Nutrition Facts Label

Nutrition Facts Label

Image courtesy of Serge Bertasius Photography at FreeDigitalPhotos.net

Image courtesy of Serge Bertasius Photography at FreeDigitalPhotos.net

Grocery shopping can be very much like walking into a battlefield, where you are outnumbered by the enemy. Before you know it they surrounded you and you’re deep in enemy territory. Everywhere you look there is nothing but piles and piles of food. What do all these products have in common?

Nutrition Facts Label

They’re all claiming to offer health benefits their competitors cannot. However, you should be wary of the nutrition facts label. Sometimes the presented information can be misleading. Let’s look at a few common phrases used on everyday grocery products.

“Fortified with Omega-3’s”: This common health phrase can be found on bread and cereal products that contain flaxseed or canola oil. The omega-3 ALA can be found in these two ingredients; however ALA is not easily absorbed into the body meaning that it is not of much use. More easily absorbed forms of omega-3 are EPA and DHA found in fish. Some products will contain EPA, DHA and ALA, but even with this combination the amount in each serving would not be enough to make a difference.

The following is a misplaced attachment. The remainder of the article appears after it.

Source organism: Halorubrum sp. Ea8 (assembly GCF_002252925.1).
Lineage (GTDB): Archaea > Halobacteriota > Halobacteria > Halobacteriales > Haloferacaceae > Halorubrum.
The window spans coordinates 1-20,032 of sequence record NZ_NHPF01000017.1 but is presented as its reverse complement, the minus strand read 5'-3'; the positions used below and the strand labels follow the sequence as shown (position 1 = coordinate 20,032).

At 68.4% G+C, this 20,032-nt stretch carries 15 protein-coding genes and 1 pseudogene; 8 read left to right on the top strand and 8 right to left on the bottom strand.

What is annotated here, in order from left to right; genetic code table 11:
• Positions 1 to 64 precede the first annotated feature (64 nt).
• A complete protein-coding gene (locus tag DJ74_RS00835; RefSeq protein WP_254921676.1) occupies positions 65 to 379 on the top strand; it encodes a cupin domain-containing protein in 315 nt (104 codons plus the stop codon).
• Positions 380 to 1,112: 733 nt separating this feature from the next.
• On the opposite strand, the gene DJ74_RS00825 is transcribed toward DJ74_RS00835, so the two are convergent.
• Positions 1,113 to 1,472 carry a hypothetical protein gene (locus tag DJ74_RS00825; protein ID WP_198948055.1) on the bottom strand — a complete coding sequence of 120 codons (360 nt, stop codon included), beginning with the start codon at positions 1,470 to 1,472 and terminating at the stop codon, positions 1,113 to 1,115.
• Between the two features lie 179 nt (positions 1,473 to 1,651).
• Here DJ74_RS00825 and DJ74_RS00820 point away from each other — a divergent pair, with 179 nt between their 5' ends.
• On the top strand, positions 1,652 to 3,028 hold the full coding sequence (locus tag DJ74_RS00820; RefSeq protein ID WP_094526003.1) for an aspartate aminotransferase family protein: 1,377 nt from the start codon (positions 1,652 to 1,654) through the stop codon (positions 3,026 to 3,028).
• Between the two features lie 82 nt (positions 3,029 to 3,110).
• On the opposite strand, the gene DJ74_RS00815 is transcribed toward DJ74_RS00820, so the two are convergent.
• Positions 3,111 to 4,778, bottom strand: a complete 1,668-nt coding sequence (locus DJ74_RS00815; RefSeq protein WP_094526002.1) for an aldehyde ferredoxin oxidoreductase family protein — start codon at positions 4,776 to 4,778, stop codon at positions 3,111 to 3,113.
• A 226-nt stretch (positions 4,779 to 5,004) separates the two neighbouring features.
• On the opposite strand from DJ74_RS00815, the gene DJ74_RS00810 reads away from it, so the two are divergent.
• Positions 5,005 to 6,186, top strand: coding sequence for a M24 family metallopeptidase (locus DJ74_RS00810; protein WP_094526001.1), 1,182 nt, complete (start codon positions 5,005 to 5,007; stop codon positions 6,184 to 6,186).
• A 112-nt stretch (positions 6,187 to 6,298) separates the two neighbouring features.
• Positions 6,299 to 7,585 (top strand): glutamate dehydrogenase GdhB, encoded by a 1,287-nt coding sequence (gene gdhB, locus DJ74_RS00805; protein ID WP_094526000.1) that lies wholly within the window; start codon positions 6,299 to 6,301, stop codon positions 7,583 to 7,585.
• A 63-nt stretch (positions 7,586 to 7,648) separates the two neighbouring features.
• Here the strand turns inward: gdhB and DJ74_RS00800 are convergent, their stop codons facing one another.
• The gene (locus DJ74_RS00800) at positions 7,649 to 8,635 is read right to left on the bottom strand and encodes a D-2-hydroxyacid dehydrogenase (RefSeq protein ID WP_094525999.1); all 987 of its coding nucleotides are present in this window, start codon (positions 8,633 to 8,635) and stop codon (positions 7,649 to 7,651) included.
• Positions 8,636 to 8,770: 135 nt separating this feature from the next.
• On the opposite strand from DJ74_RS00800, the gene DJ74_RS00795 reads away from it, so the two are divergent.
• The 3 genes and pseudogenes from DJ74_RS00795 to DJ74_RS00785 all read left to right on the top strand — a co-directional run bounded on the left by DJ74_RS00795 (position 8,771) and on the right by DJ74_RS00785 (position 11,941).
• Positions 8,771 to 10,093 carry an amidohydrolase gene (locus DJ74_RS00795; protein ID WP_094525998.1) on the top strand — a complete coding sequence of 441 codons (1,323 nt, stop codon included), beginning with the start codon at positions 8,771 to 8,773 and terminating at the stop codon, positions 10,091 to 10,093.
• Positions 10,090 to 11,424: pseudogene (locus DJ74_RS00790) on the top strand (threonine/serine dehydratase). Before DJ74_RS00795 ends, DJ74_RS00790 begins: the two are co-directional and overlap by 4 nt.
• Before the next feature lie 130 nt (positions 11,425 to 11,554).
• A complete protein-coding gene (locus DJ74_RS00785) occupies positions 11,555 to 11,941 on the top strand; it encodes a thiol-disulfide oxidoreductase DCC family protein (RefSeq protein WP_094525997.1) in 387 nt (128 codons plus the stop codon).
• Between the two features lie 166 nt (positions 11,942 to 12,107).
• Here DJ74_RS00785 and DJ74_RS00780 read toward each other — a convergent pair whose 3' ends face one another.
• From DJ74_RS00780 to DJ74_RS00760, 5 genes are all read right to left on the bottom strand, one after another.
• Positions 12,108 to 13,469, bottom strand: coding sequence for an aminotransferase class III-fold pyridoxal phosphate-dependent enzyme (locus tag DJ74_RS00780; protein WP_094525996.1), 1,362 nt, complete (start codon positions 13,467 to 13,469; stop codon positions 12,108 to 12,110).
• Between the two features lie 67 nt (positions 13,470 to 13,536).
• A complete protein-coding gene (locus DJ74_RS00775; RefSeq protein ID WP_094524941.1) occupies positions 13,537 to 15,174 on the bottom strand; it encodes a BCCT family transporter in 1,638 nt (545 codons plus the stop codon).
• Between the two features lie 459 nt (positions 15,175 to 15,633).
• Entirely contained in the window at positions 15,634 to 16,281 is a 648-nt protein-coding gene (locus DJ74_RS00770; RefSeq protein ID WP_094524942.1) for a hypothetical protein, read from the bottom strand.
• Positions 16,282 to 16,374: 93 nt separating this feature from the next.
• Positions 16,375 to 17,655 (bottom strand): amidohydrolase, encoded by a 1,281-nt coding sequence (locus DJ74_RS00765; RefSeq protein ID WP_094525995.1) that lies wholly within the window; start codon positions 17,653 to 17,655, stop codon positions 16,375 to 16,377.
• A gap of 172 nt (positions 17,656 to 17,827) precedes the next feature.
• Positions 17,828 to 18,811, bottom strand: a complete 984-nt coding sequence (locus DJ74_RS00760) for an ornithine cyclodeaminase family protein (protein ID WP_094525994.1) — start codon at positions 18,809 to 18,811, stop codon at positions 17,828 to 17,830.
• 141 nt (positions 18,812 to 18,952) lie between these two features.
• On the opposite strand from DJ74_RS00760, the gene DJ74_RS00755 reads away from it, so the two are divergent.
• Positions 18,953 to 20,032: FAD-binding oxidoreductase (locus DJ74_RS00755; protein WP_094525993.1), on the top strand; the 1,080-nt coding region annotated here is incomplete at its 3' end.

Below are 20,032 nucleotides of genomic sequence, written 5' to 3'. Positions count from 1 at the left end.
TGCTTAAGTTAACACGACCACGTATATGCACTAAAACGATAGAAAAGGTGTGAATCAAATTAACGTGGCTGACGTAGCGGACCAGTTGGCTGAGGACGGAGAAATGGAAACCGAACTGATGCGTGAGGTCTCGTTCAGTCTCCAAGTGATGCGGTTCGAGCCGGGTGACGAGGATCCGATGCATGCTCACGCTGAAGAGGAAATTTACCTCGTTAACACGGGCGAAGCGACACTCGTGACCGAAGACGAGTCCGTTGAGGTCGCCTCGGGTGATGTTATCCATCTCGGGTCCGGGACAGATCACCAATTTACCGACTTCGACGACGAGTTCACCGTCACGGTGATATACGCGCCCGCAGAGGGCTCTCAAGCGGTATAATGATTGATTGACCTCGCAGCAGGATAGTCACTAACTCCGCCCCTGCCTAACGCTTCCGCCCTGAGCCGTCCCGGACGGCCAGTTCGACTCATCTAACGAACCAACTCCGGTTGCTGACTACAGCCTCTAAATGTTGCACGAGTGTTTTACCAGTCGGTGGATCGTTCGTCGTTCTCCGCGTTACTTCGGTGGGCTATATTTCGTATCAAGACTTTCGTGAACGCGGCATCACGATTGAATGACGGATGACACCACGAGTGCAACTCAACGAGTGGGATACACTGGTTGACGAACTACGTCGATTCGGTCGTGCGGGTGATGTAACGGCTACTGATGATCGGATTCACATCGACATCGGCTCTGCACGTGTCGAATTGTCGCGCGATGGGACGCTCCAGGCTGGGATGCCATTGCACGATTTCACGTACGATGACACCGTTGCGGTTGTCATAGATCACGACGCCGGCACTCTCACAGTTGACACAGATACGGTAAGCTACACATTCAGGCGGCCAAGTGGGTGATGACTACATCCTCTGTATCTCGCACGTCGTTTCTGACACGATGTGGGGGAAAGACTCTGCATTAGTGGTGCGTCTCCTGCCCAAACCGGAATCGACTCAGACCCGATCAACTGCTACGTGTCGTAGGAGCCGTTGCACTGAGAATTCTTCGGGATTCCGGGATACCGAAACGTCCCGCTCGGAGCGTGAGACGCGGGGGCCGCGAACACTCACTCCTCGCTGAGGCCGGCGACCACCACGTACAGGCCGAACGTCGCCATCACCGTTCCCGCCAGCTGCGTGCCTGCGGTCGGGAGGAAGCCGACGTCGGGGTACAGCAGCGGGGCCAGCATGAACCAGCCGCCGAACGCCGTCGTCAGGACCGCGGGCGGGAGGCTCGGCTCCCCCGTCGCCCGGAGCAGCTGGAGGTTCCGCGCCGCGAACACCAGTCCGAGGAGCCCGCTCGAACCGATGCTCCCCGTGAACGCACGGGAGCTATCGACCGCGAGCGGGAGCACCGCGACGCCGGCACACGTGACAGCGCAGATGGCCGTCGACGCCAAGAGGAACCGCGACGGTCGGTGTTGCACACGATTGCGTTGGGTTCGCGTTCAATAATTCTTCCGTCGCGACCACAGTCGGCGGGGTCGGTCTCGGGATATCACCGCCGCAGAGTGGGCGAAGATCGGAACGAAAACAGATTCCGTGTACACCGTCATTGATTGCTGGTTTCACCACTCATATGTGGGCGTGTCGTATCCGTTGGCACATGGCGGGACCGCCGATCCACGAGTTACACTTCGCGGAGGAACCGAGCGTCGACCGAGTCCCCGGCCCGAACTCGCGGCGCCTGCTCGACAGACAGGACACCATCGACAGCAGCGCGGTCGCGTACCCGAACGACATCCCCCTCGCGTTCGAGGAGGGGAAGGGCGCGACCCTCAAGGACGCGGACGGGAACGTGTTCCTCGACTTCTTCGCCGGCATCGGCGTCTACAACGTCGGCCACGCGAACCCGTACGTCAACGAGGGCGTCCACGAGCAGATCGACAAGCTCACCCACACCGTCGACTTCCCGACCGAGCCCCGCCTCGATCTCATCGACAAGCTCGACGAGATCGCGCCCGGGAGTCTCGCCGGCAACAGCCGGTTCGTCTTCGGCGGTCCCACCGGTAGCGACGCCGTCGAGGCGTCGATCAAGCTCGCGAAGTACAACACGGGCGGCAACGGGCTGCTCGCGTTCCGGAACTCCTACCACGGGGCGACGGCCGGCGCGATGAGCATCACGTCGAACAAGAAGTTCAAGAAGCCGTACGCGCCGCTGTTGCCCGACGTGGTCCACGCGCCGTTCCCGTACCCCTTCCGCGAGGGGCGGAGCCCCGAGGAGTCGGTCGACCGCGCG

“100% Vitamin C”: Vitamin C is not as hard to come by as some other vitamins. Eating one serving or two of a vegetable or fruit will probably give you what you need. Purchasing overpriced products because they are 100% Vitamin C is not necessary.

“Made with Whole Grains”: The product may have whole grain, but the amount of whole grain is uncertain. You may think you’re eating whole grain bread, but in reality only 10% or less could actually be whole grain. Best advice is to buy products that have “whole grain” or “whole wheat flour” listed as their first ingredient. “Unbleached whole wheat” is just another dressed up word for “white flour.”

“With Added Flour”: Today many products contain insoluble fiber which help a person’s bowel movements, but they usually are lacking soluble fiber which can lower cholesterol.

“Immunity Boosting”: Products may have antioxidants; however, there is not an adequate amount of research to suggest that these antioxidants (in supplemental form) can stop conditions such as cancer or the common cold. To gain any benefit from these antioxidants extremely large amounts have to be consumed, much more than that amount found in an immune boosting bottle of water.

“Made With/From Real Fruit”: Sure these products may be made with real fruit, but the amount of that fruit is minimal and usually comes in the form of pear concentrate or fruit bits mixed with sugar and oils. The produce section is your best chance.

So a nutrition facts label can be very deceiving, however, if equipped with the right knowledge the label can be demystified. Remember also that it is always best to go for the real thing instead of a substitute ( an apple instead of an apple flavored snack). A nutrition facts label doesn’t have to be the enemy if you don’t allow it to.

 

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